If you need to prioritize your premium channels in a Statmux group, video quality can now be controlled using a priority-setting feature, which ranges from -5 to +5, with 0 as the default and 5 as the highest priority level. When the priority level is set, the quality levels and their respective target bitrates will be adjusted to reflect that priority. For instance, as shown in Figure 2 (b), the priority for channel 5 was set to +5, so the quality level for this channel is increased, leading to more bandwidth allocation. In this case, the multiplex bitrate controller chose a target quality level of 7 for channel 5 while the other channels received a target quality level of 4.7. Further, Figure 2 (c) shows another use case where priorities for channels 3 and 4 were set to -3 and -2, respectively. Note that the quality levels for these channels were adjusted down to 3.5 and 4, respectively, while the other default channels received a target quality level of 5. With the priority setting, the multiplex bitrate controller balances the video quality based on the assigned priority level for each channel.
Figure 2. Example of quality level assignment for (a) default priority for all channels; (b) a high priority channel; (c) a mix of high priority and low priority channels
Consider a Statmux system composed of nine SD channels using the MPEG-2 codec in a total pool of 18 Mbps. The content for the channels varies from complex sports and concert scenes to simple talking heads sequences. As shown in Figure 3, the new Statmux algorithm reduced the bitrate distribution of channels 1 through 6 in favor of the more complex channels 7 and 8. What is the impact of this revised bandwidth distribution on the video quality of the new Statmux solution? As indicated in Figure 4, the average peak to signal noise ratio (PSNR) for channel 7 increased by 1.3 dB while the average PSNR for the other channels slightly increased. For PSNR values, the higher the value, the better the video quality. The major contribution to video quality is observed when we look at the minimum PSNR. Note the major increase in the minimum PSNR for the new Statmux algorithm, which translates into improvements in video quality.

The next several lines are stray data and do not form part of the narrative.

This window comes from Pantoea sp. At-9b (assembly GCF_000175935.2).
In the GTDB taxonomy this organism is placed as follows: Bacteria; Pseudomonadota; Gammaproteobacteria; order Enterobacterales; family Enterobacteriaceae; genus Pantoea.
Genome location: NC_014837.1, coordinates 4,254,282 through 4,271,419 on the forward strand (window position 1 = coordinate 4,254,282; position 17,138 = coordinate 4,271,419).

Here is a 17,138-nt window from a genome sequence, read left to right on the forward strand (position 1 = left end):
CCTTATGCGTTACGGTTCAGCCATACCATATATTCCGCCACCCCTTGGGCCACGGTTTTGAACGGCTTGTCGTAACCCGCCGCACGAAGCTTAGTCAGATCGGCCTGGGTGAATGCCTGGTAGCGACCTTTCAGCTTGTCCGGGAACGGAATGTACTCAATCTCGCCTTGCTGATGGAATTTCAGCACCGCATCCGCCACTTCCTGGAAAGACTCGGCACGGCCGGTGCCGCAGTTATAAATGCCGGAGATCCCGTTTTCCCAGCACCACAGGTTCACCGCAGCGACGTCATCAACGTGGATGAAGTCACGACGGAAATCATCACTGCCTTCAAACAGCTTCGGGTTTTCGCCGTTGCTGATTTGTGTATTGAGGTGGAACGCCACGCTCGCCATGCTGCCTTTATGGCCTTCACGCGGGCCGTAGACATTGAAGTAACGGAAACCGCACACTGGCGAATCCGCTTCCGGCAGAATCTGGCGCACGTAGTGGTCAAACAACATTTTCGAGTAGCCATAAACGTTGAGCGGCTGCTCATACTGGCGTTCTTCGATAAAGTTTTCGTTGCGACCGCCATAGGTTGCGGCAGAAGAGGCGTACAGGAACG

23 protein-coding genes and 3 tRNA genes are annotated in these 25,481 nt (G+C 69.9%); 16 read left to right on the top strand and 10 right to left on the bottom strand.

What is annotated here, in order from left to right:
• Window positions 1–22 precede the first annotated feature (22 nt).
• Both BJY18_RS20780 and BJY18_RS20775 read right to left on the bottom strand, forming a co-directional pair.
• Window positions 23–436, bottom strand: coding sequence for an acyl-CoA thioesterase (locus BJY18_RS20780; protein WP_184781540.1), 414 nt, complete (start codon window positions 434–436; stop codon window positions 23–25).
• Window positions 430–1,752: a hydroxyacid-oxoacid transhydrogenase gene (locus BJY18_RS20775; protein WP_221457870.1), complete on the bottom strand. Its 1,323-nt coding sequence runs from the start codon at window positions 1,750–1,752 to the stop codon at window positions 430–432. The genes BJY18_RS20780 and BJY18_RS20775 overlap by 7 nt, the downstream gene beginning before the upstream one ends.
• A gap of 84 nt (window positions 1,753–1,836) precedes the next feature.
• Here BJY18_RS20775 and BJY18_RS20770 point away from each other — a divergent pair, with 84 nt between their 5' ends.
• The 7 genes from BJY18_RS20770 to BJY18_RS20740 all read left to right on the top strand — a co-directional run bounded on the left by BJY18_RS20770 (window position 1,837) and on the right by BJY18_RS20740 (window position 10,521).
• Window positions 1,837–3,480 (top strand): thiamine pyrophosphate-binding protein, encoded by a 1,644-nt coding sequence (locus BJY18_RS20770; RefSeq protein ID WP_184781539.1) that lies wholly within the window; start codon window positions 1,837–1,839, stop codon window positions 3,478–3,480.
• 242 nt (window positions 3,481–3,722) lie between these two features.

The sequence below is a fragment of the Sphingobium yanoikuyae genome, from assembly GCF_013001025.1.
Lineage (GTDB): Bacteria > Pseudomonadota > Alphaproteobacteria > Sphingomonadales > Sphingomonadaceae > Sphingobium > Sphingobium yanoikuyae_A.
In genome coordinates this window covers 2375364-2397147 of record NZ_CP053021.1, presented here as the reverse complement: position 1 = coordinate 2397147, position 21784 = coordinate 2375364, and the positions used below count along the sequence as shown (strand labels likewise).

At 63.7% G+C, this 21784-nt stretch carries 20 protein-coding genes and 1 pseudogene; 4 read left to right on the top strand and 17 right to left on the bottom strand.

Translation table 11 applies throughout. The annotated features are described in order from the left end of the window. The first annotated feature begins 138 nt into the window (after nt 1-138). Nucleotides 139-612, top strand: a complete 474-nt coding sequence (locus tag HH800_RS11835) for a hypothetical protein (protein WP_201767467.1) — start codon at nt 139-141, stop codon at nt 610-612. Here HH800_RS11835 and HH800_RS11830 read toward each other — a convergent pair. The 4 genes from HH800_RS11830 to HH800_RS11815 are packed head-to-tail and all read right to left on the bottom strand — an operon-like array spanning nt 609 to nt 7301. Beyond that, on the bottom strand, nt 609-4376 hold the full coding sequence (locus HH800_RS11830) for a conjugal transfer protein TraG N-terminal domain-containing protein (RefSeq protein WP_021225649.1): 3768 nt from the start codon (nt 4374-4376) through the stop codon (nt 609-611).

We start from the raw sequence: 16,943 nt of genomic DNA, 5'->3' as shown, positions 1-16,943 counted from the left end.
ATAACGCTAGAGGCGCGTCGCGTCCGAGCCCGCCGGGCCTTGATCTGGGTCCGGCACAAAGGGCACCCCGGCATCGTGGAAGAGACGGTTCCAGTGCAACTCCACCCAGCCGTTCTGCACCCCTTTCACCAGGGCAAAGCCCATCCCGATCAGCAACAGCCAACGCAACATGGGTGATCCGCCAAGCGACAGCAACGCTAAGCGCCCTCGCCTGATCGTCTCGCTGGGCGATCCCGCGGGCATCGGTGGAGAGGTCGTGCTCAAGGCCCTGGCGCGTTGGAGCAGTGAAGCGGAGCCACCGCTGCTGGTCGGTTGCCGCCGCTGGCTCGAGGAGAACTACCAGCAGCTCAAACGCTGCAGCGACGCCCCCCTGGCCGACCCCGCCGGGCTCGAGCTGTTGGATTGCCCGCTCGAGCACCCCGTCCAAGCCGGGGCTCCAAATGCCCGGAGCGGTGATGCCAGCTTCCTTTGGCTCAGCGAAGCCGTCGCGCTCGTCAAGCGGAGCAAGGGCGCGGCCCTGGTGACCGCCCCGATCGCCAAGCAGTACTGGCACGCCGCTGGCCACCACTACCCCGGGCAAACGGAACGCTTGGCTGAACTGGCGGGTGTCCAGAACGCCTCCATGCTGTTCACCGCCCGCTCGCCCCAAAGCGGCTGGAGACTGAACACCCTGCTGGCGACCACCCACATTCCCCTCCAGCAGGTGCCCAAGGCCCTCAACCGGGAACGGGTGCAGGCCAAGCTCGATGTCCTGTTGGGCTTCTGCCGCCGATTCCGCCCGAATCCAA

Figure 3. MPEG-2 9 SD Statmux system bandwidth distribution
Figure 4. MPEG-2 9 SD Statmux system video quality performance
Let us also consider another Statmux system with five AVC High Definition (1080i 30) channels with a total of 17.5 Mbps bandwidth (refer to Figures 5 and 6). The content for the channels in the Statmux group is composed of (1) various Olympic sports, (2) a drama series, (3) another drama series with more action, (4) a documentary program with outdoor scenes, and (5) a hockey game. Note the increase in allocated bitrate with the new Statmux algorithm for channels 2, 3, and 5, which led to improved average PSNR across these channels. In addition, channel 3 had an increase in the minimum PSNR of 3 dB due to the improved visual quality around dark scenes. Though the minimum PSNR was slightly reduced for channel 5, there was no visual impact. Regarding the challenging content in channels 1 and 4, even though these were allocated less bandwidth, their visual outputs look very similar to those generated using the previous Statmux algorithm.
Figure 5. AVC 5 HD Statmux system bandwidth distribution
Figure 6. AVC 5 HD Statmux system video quality performance
A third example looks at the use case where a mix of nine SD and two HD channels are included in a Statmux group with a total of 21 Mbps. The previous Statmux algorithm, as illustrated in Figure 7, allocated less bandwidth for the HD channels while the new Statmux algorithm prioritized these channels by reducing bandwidth to the SD channels. The revised bandwidth allocation facilitated by the new Statmux algorithm resulted in much better video quality for the two HD channels, as indicated by Figure 8. Note the 2 dB increase for the average PSNR for the HD channels at a slight reduction in the average PSNR for the SD channels, where once again the visual impact for the SD channels was very minimal. The new Statmux algorithm has a much better visual quality balance between all the channels in the Statmux group.
Figure 7. AVC SD/HD Statmux system bandwidth distribution
Figure 8. AVC SD/HD Statmux system video-quality performance
By using QVBR technology, AWS Elemental Statmux delivers perceptually balanced quality and improves the viewer experience compared to the previous generation statmux. Content or service providers that need to further optimize the efficiency of their statmux solutions are encouraged to consider AWS Elemental Statmux for on-premises use and Statmux for AWS Elemental MediaLive for the cloud to take advantage of the latest Statmux algorithms.